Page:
The Inclusion Exclusion Principle

The Inclusion Exclusion Principle is one of most fundamental results in combinatorics. It deals with counting through a seive technique: i.e. we first overcount the quantity to be enumerated, then we try to balance out the overcounting by subtracting the extra. We may or may not subtract more then what is needed and so we count again the extra bits. Continuing in this way we “converge” at the correct count.

An easy example is |A\cup B\cup C|=|A|+|B|+|C|-|A\cap B|-|A\cap C|-|B\cap C|+|A\cap B\cap C| where A,B,C are three finite sets.

Here we start off by summing the number of elements in A,B,C seperately. The overcount is compensated by subtracting the number of elements in |A\cap B|,|A\cap C|, |B\cap C|. We actually compensate for a bit more then needed and so to arrive at the correct count we must add |A\cap B\cap C|.

Our goal here is to prove the inclusion-exclusion principle and then to look at a few corollaries. We first establish two lemmas.

Lemma 1: If X is any set containing n elements and k is any field, then the set of all functions f:X\to k is an n-dimensional vector space V over k with the naturally induced operations.

Proof: Let X=\{x_1,\cdots,x_n\}. It is easy to see that V together with the operations f+g, defined by (f+g)(x_i)=f(x_i)+g(x_i) and (\alpha f)(x_i)=\alpha (f(x_i)) for all x_i\in X is a vector space.

We now exhibit a basis for V consisting of n elements. For all x_i\in X let f_{x_i} be the function defined as f_{x_i}(y)=\begin{cases}         \hfill 1    \hfill & \text{ if }y=x_i \\        \hfill 0 \hfill & \text{ otherwise} \\    \end{cases}. Now, we claim that B=\{f_{x_i}:x_i\in X\} is a basis. Clearly it is spanning as for any f\in V we have f=\sum_{x_i\in X}f(x_i)f_{x_i}. It is linearly independent as \sum_{x_i\in X} \alpha_i f_{x_i}=0 means that for any j, with 1\le j\le n, we have \sum_{x_i\in X} \alpha_i f_{x_i}(x_j)=0, i.e. \alpha_j=0. This completes the proof.\Box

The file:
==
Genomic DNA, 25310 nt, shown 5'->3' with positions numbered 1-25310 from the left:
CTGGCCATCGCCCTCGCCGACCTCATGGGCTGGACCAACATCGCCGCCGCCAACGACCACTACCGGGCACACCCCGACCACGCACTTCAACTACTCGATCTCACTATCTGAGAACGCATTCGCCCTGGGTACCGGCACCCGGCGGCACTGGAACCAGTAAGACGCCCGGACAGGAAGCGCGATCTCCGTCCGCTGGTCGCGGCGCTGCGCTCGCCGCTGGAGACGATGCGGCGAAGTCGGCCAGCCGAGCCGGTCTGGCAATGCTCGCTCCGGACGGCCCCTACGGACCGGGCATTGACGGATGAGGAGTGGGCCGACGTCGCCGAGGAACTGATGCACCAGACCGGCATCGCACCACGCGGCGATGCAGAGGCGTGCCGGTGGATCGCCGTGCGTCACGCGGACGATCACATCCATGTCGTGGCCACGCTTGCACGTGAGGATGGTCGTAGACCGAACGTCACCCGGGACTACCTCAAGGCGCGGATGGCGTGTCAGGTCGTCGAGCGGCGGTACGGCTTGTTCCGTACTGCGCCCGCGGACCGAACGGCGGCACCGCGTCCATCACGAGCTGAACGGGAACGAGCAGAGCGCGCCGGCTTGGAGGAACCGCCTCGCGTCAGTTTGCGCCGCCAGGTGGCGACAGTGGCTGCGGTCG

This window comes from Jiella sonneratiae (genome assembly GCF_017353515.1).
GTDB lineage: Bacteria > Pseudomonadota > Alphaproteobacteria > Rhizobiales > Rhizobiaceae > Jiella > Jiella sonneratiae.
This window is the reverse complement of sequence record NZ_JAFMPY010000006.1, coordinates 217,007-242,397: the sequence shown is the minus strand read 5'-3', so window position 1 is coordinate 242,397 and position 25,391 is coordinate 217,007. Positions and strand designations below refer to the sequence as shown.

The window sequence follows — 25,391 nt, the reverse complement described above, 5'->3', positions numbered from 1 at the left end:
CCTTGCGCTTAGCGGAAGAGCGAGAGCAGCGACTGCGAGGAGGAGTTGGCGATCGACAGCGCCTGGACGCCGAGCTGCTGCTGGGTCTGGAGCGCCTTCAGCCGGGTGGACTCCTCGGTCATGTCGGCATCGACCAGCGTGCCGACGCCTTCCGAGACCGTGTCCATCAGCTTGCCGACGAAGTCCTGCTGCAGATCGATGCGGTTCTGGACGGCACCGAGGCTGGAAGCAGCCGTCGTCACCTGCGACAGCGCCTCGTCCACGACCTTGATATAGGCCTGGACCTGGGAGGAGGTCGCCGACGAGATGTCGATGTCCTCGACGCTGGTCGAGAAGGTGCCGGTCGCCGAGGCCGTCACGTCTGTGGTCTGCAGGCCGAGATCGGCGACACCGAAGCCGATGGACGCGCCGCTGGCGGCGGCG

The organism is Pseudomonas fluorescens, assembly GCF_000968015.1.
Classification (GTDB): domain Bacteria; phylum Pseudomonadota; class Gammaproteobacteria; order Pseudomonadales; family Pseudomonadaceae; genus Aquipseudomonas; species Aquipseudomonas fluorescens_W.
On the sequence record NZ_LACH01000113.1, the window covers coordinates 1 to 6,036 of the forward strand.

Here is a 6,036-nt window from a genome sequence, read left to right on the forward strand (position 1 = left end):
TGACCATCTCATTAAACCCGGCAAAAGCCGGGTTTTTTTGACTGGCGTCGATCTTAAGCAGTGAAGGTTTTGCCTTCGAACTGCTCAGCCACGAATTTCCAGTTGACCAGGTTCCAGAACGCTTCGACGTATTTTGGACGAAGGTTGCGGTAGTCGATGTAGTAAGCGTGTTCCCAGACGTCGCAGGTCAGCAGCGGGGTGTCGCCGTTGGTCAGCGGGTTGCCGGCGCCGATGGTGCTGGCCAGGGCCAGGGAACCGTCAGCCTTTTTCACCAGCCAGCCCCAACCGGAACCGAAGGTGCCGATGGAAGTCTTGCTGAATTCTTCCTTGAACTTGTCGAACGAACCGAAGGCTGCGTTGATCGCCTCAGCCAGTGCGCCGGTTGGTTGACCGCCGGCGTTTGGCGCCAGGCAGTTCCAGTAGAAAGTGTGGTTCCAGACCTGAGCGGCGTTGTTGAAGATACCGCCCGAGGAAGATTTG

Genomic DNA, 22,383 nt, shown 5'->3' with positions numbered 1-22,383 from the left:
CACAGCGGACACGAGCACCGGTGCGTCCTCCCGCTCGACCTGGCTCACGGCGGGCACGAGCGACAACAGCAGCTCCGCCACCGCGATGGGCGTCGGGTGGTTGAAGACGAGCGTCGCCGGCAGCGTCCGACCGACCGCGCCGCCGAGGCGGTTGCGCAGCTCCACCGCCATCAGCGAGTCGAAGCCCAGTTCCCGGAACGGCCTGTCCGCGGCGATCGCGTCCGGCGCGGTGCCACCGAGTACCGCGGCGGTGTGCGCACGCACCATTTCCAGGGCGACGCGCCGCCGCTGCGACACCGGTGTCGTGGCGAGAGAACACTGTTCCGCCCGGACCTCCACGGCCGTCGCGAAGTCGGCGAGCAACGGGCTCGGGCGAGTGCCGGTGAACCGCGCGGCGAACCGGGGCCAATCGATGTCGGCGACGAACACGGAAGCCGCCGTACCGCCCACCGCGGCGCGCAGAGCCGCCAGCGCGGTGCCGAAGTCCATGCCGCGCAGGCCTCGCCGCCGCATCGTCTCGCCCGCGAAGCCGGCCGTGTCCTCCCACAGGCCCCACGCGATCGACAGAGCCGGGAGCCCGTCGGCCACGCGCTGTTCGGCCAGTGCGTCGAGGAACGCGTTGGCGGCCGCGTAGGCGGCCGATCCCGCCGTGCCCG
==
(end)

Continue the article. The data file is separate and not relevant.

Lemma 2: If m\ge 0 then \sum_{i \mathop = 0}^m \left({-1}\right)^i \binom m i = \delta_{0m}.

Proof: If m>0 put x=1, y=-1 in the binomial theorem (x+y)^m=\sum_{i=0}^mx^{m-i}y^i. If m=0, then the sum on the left reduces to only one term: (-1)^0\binom 0 0. This is clearly 1.\Box

We now prove the Inclusion Exclusion principle. This theorem in its purest form, is simply a formula for an inverse of a linear operator. The theorem is as follows:

Theorem 3: Let S be a set with n elements. Let V be the 2^n dimensional vector space of all functions f:\mathcal{P}(S)\to k, where k is some field and \mathcal{P}(S) is the power set of S. Let \phi:V\to V be the linear operator defined by

\displaystyle\phi f(T)=\sum_{Y\supseteq T}f(Y)\text{ for all } T\subseteq S.

Then \phi^{-1} exists and is given by:

\displaystyle\phi^{-1} f(T)=\sum_{Y\supseteq T}(-1)^{|Y-T|}f(Y)\text{ for all } T\subseteq S.

Proof: To show \phi^{-1} as given above is indeed the inverse it suffices to show that \phi^{-1}\phi(f)=f for all f\in V.

Let f\in V. Then,

\displaystyle\phi^{-1}\phi f(T)=\sum_{Y\supseteq T}(-1)^{|Y-T|}\phi f(Y)=\sum_{Y\supseteq T}(-1)^{|Y-T|}\sum_{Z\supseteq Y}f(Z)=\sum_{Z\supseteq T}\Big(\sum_{Z\supseteq Y\supseteq T}(-1)^{|Y-T|}\Big)f(Z)

Now fix Z,T and let m=|Z-T|. Consider \displaystyle\sum_{Z\supseteq Y\supseteq T}(-1)^{|Y-T|}. Any Y is obtained by choosing some elements out of Z-T which has m elements, and taking the union of such elements with T. So for every i, with 0\le i\le m, there are exactly \binom m i ways of choosing a Y, which has i+|T| elements. Any such Y also has i elements in |Y-T|. So \displaystyle\sum_{Z\supseteq Y\supseteq T}(-1)^{|Y-T|}=\sum_{i=0}^m(-1)^i\binom m i=\delta_{0m}. This when substituted in the expression for \phi^{-1}\phi f(T) shows that \phi^{-1}\phi f(T)=f(T), which proves the theorem.\Box

We now discuss some corollaries of the Inclusion Exclusion principle. Let S be a set of properties that elements of a given set A may or may not have. For any T\subseteq S, let A'_T\subseteq A be those elements which have exactly the properties in T and no others. We define a function f_=:S\to \mathbb{R} such that f_=(T)=|A'_T|. Similarly, for any T\subseteq S, let A''_T\subseteq A be those elements which have at least the properties in T. We define a function f_\ge:S\to \mathbb{R} such that f_=(T)=|A''_T|. It is clear that \displaystyle f_\ge(T)=\sum_{Y\supseteq T}f_=(T) for any T\subseteq S, and so by the Inclusion Exclusion principle we conclude that